Date: May 1, 2008
Contact: David Godfrey or Dan Evans
Phone: (325) 373-6441
GAINESVILLE, FLORIDA – The first day of May signals the official start of sea turtle nesting season in Florida. Like the massive amphibious landing on D-Day, each year thousands of sea turtles storm Florida’s sandy nesting beaches in the battle for survival.
Sea turtle conservation groups, researchers and coastal counties all play important roles in helping sea turtles survive. Through the Florida Sea Turtle Grants Program, which is funded entirely by sales of the sea turtle specialty license plate, groups around Florida today are receiving financial reinforcements in the form of grants supporting education, conservation and research projects benefiting Florida sea turtles.
This year grants totaling more than $360,000 were awarded to 29 different organizations and local governments. The nonprofit Caribbean Conservation Corporation, which administers the Sea Turtle Grants Program, hopes the projects chosen for support this year give sea turtles a better chance at survival.
Launched in 1996, the “Helping Sea Turtles Survive” specialty license plate raises money to support the Sea Turtle Grants Program. Funding is awarded through a competitive application process to local governments, educational institutions and Florida-based nonprofit groups for projects involving research, education and conservation benefiting Florida sea turtles.
“People often ask me whether money from the sea turtle specialty plate actually goes toward sea turtle conservation,” said David Godfrey, Executive Director of the Caribbean Conservation Corporation. “In the case of the sea turtle specialty plate, every dime supports sea turtle conservation in Florida. The turtle tag really is a phenomenal success, and it is supporting great things on behalf of sea turtles.”
The sea turtle plate is one of the top five selling specialty tags in Florida, having sold almost 80,000 plates in 2007.
“It’s rewarding to know that so many people share our concern for Florida’s sea turtles,” said Godfrey. “Florida beaches host over 90% of all the sea turtle nesting in the United States. What we do in this state has a dramatic impact on sea turtle populations around the world. By purchasing the turtle tag, Floridians are voluntarily funding important programs to save these amazing creatures.”
To learn more about the Sea Turtle Grants Program and the “Helping Sea Turtles Survive” specialty license plate, please visit www.helpingseaturtles.org.
The following are just a few of the organizations receiving grants in 2008: St. Lucie County 4-H Foundation, University of South Florida, Sarasota County, Gulf Specimen Marine Lab, Brevard County Environmentally Endangered Lands Program, Hidden Harbor Marine Environmental Project, Mote Marine Laboratory, Loggerhead Marinelife Center, Gumbo Limbo Nature Center, University of Florida, University of Central Florida, University of Miami, and The Conservancy of Southwest Florida.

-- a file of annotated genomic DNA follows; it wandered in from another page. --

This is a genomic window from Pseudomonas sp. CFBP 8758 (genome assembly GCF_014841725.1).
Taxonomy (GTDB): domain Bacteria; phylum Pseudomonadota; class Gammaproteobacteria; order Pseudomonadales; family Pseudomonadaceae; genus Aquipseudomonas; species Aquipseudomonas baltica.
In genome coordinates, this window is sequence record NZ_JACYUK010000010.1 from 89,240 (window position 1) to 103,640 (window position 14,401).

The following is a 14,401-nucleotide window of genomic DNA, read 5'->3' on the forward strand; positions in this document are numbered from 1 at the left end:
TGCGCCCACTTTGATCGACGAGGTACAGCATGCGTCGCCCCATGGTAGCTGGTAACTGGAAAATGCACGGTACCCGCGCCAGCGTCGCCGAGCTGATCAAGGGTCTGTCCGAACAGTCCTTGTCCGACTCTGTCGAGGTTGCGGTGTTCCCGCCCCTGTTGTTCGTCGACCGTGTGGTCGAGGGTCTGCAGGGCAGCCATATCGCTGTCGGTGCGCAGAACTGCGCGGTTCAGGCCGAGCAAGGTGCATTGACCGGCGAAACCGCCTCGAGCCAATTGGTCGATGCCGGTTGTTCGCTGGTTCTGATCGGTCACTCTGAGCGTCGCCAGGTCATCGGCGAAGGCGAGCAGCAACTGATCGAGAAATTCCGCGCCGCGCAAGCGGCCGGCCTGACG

Background: The “Helping Sea Turtles Survive” specialty license plate authorization legislation (FS 320.08058 (19)) was passed by the Florida legislature in 1997. The plates were first offered for sale in February, 1998. The turtle tags cost $23.00 above the normal Florida license plate fee. Proceeds from the tag directly support two sea turtle related programs in Florida. Seventy percent of the revenue is earmarked for the Florida Marine Turtle Protection Program, which is a part of the Florida Wildlife Conservation Commission. The remaining thirty percent of revenue is routed through the nonprofit Caribbean Conservation Corporation, which disburses the funding through the Sea Turtle Grants Program. For more information about the grants program, visitwww.helpingseaturtles.org.
The Sea Turtle Conservancy, formerly known as the Caribbean Conservation Corporation, is a not-for-profit, 501(c)3 organization based in Florida with offices and projects in several other locations. The Sea Turtle Conservancy is the oldest and most accomplished sea turtle organization in the world. Since its founding in 1959, the Sea Turtle Conservancy’s work has greatly improved the survival outlook for several species of sea turtles. The Sea Turtle Conservancy has as its mission the protection of sea turtles and the habitats upon which they depend. To achieve its mission, the Sea Turtle Conservancy uses research, habitat protection, public education, community outreach, networking and advocacy as its basic tools. These tools are applied in both international and domestic programs focusing on geographic areas that are globally important to sea turtle survival. For more information, visit the STC website atwww.conserveturtles.org or call (800) 678-7853.